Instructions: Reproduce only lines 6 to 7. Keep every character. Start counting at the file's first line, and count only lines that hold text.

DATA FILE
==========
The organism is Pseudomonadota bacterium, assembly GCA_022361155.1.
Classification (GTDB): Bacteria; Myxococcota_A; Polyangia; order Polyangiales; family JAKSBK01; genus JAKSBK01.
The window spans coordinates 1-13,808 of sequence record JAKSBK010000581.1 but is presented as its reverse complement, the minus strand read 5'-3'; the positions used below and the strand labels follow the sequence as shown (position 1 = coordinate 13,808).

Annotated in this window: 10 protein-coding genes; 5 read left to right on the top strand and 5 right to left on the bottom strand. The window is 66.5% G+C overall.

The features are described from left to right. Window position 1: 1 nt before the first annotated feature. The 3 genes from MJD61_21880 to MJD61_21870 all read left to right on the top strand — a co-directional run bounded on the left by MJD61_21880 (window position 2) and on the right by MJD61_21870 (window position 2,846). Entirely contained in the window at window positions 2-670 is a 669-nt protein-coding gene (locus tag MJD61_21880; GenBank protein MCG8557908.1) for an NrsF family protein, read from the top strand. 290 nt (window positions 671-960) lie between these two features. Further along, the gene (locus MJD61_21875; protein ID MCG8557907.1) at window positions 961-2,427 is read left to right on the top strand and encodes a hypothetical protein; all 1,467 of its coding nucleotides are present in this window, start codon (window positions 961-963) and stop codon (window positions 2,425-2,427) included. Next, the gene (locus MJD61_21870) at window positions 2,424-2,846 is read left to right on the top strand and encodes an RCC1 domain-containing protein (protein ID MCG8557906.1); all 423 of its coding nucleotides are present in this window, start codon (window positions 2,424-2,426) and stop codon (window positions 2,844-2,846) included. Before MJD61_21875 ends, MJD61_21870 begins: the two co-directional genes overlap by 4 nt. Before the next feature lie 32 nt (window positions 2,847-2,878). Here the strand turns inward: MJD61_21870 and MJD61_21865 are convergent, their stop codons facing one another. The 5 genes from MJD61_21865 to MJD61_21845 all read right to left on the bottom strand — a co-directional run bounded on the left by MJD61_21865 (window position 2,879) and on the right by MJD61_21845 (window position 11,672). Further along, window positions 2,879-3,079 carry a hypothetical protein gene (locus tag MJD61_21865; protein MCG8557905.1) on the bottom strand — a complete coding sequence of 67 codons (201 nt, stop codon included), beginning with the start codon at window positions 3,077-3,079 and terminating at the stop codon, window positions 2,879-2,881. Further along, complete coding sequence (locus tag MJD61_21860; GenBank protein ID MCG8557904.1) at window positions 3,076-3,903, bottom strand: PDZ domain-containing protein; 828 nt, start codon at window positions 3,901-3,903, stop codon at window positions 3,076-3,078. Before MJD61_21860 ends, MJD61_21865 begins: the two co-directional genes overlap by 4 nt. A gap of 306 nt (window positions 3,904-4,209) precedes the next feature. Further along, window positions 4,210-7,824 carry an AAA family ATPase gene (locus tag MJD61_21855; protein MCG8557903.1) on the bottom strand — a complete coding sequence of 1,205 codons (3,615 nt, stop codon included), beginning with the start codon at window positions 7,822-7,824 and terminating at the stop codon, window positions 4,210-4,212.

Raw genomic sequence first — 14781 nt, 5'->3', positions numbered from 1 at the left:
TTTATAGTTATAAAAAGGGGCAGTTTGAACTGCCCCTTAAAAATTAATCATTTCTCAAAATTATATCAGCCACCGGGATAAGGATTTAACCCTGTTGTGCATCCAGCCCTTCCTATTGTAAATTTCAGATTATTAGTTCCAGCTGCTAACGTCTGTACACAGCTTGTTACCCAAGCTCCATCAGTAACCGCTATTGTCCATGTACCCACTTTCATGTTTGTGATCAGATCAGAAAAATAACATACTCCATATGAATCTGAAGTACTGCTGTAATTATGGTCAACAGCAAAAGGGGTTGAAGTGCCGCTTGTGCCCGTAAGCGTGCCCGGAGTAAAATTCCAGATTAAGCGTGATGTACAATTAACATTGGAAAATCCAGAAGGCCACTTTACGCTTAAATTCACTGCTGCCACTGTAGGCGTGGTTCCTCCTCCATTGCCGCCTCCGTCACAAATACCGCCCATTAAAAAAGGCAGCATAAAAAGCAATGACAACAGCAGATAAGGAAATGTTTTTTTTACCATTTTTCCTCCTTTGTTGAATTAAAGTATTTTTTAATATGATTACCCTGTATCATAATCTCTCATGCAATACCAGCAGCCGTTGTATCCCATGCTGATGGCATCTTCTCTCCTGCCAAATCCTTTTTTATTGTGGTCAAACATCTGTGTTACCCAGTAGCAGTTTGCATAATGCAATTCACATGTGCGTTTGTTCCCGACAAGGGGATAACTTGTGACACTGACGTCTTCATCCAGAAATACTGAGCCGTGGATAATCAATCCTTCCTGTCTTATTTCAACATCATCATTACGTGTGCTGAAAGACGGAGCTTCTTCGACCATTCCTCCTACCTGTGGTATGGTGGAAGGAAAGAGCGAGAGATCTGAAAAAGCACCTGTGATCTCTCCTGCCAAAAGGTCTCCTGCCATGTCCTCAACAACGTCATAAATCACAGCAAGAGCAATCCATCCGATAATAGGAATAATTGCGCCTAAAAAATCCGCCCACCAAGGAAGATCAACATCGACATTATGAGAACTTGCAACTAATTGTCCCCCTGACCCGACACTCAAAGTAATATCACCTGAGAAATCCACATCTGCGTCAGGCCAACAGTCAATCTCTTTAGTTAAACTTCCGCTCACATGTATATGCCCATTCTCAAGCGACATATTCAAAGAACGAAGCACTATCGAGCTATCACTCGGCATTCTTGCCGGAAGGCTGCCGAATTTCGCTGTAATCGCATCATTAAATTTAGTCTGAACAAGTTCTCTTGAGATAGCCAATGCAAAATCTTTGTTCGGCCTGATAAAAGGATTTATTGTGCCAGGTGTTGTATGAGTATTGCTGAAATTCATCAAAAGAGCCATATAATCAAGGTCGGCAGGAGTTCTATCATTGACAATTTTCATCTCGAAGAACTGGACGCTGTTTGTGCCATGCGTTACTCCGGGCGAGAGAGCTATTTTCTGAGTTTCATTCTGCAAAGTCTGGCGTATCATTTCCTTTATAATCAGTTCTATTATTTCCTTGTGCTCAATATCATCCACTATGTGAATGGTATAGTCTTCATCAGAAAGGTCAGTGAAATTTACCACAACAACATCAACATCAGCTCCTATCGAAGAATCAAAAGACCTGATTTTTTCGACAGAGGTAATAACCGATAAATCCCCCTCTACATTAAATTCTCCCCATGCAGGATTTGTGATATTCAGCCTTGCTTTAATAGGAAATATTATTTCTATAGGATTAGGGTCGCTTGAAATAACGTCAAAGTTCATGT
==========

Raw genomic sequence first — 14781 nt, 5'->3', positions numbered from 1 at the left:
TTTATAGTTATAAAAAGGGGCAGTTTGAACTGCCCCTTAAAAATTAATCATTTCTCAAAATTATATCAGCCACCGGGATAAGGATTTAACCCTGTTGTGCATCCAGCCCTTCCTATTGTAAATTTCAGATTATTAGTTCCAGCTGCTAACGTCTGTACACAGCTTGTTACCCAAGCTCCATCAGTAACCGCTATTGTCCATGTACCCACTTTCATGTTTGTGATCAGATCAGAAAAATAACATACTCCATATGAATCTGAAGTACTGCTGTAATTATGGTCAACAGCAAAAGGGGTTGAAGTGCCGCTTGTGCCCGTAAGCGTGCCCGGAGTAAAATTCCAGATTAAGCGTGATGTACAATTAACATTGGAAAATCCAGAAGGCCACTTTACGCTTAAATTCACTGCTGCCACTGTAGGCGTGGTTCCTCCTCCATTGCCGCCTCCGTCACAAATACCGCCCATTAAAAAAGGCAGCATAAAAAGCAATGACAACAGCAGATAAGGAAATGTTTTTTTTACCATTTTTCCTCCTTTGTTGAATTAAAGTATTTTTTAATATGATTACCCTGTATCATAATCTCTCATGCAATACCAGCAGCCGTTGTATCCCATGCTGATGGCATCTTCTCTCCTGCCAAATCCTTTTTTATTGTGGTCAAACATCTGTGTTACCCAGTAGCAGTTTGCATAATGCAATTCACATGTGCGTTTGTTCCCGACAAGGGGATAACTTGTGACACTGACGTCTTCATCCAGAAATACTGAGCCGTGGATAATCAATCCTTCCTGTCTTATTTCAACATCATCATTACGTGTGCTGAAAGACGGAGCTTCTTCGACCATTCCTCCTACCTGTGGTATGGTGGAAGGAAAGAGCGAGAGATCTGAAAAAGCACCTGTGATCTCTCCTGCCAAAAGGTCTCCTGCCATGTCCTCAACAACGTCATAAATCACAGCAAGAGCAATCCATCCGATAATAGGAATAATTGCGCCTAAAAAATCCGCCCACCAAGGAAGATCAACATCGACATTATGAGAACTTGCAACTAATTGTCCCCCTGACCCGACACTCAAAGTAATATCACCTGAGAAATCCACATCTGCGTCAGGCCAACAGTCAATCTCTTTAGTTAAACTTCCGCTCACATGTATATGCCCATTCTCAAGCGACATATTCAAAGAACGAAGCACTATCGAGCTATCACTCGGCATTCTTGCCGGAAGGCTGCCGAATTTCGCTGTAATCGCATCATTAAATTTAGTCTGAACAAGTTCTCTTGAGATAGCCAATGCAAAATCTTTGTTCGGCCTGATAAAAGGATTTATTGTGCCAGGTGTTGTATGAGTATTGCTGAAATTCATCAAAAGAGCCATATAATCAAGGTCGGCAGGAGTTCTATCATTGACAATTTTCATCTCGAAGAACTGGACGCTGTTTGTGCCATGCGTTACTCCGGGCGAGAGAGCTATTTTCTGAGTTTCATTCTGCAAAGTCTGGCGTATCATTTCCTTTATAATCAGTTCTATTATTTCCTTGTGCTCAATATCATCCACTATGTGAATGGTATAGTCTTCATCAGAAAGGTCAGTGAAATTTACCACAACAACATCAACATCAGCTCCTATCGAAGAATCAAAAGACCTGATTTTTTCGACAGAGGTAATAACCGATAAATCCCCCTCTACATTAAATTCTCCCCATGCAGGATTTGTGATATTCAGCCTTGCTTTAATAGGAAATATTATTTCTATAGGATTAGGGTCGCTTGAAATAACGTCAAAGTTCATGT